5 Things Your Young Athlete Doesn’t Need to Know

By Janis Meredith | Posted 12/30/2019

There are times in parenting when keeping quiet becomes the wisest thing to do. This is especially true if your child is an athlete and you find yourself in the up and down roller coaster world of youth sports.

There’s a lot of good things you should be saying to your kids before, during and after the games, but I’d like to help you steer clear of the things you should NOT say, even if you are thinking them.

Your doubts. Are they going to make the team? Be a starter? Get playing time? Get any better at the sport? Your child will know soon enough whether they can achieve their goals; no need to be the naysaying voice in their head.

Your nervousness. I can’t tell you how many times I was very nervous before my kids’ games. It was nerves born out of the fact that I wanted them to do well and to be happy with their own performance. But as the saying goes, I never let them see me sweat. I knew they were dealing with their own nerves and didn’t need mine added to their plate.

Your worries about injuries. Saying “be careful” or “don’t get hurt” are typical mom-isms—-they are said because it makes us feel better, but in reality, the words hold little weight. Reminding kids of the risks of playing sports will only cause them to be over-anxious or maybe even hold back because of the fears you’ve planted in their heads. If they are being coached correctly, they know how to play safe.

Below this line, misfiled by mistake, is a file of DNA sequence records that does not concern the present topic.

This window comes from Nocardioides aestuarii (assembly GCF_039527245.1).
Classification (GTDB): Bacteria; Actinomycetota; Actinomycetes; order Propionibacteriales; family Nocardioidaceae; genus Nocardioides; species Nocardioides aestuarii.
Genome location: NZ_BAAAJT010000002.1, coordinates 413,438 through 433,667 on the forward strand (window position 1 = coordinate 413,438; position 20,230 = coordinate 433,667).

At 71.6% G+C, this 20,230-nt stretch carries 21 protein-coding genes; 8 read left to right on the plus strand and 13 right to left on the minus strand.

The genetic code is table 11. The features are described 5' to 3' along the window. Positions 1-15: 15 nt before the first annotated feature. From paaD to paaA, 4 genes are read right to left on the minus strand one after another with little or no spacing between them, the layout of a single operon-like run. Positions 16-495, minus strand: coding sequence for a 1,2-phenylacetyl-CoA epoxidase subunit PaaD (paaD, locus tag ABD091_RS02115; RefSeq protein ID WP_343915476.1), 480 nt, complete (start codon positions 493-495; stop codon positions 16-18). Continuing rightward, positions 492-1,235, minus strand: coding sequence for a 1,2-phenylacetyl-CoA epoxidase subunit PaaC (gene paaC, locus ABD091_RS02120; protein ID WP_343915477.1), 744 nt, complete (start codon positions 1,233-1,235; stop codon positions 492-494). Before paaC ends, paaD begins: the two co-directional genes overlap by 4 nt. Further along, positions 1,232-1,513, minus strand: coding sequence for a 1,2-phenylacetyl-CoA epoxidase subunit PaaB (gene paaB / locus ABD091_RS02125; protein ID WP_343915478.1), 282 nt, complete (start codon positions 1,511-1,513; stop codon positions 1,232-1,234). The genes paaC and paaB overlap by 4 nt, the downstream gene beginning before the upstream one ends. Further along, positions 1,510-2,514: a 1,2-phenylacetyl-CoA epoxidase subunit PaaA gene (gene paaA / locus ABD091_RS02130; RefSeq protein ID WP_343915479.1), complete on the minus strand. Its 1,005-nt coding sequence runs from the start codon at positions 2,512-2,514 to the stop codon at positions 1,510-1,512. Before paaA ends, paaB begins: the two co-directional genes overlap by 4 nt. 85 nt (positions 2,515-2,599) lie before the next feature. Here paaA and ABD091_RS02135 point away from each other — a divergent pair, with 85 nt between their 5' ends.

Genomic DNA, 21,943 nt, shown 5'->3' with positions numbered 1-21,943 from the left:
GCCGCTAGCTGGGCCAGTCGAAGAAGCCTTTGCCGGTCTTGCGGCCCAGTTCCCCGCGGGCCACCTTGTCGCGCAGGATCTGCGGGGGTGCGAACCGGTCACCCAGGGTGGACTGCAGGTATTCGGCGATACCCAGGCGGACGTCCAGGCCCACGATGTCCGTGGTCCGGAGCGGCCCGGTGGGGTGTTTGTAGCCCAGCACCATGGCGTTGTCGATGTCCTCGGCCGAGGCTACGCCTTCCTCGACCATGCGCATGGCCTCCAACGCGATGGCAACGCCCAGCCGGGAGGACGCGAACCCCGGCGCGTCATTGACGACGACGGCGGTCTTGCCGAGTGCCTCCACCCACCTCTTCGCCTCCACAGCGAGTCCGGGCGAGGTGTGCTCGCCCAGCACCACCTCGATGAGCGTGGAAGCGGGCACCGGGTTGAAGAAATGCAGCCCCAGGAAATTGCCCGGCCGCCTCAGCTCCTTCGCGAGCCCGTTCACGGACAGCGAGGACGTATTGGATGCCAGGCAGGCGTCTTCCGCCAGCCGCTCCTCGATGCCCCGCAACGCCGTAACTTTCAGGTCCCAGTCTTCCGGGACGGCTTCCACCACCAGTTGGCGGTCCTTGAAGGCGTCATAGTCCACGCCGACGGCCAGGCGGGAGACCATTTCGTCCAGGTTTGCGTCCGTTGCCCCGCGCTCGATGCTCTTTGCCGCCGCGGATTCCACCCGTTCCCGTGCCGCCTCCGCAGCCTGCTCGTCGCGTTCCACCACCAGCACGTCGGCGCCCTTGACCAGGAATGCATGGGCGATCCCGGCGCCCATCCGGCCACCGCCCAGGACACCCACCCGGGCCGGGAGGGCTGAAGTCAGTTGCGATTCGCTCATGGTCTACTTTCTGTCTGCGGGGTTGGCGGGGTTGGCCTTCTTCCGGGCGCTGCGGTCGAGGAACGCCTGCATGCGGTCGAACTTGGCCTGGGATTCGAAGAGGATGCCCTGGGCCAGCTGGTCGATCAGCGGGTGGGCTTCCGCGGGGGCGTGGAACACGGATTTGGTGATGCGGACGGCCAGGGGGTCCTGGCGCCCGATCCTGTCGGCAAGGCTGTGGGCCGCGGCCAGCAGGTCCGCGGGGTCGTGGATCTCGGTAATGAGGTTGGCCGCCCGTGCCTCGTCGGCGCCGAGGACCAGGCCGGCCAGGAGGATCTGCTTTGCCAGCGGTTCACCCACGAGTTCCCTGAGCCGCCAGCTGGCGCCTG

Your dislike of the coach. If you are having issues with the coach—perhaps you don’t like his game strategy or how he positions and plays his team—don’t dump your concerns on your child. If your child comes home complaining, don’t join in on the rant. Your child needs to relate to the coach without hearing your prejudicial remarks. Your negativity clouds their perspective.

Your frustration with teammates. When your child plays on a team with selfish or “incompetent" athletes, there’s no need for you to point that out to them or even add fuel to their fire if they are already upset about it. Listen to them vent, try to coach them through the issue, and don't diminish their frustration.

Your kids learn a lot of skills as they play sports. But there one skill that you as a sports parent should learn: the art of biting your tongue. It will save you a lot of unnecessary conflict and tension in your home.

Janis Meredith is a family life coach who wants to help all parents raise champions. You can find out more at rcfamilies.com.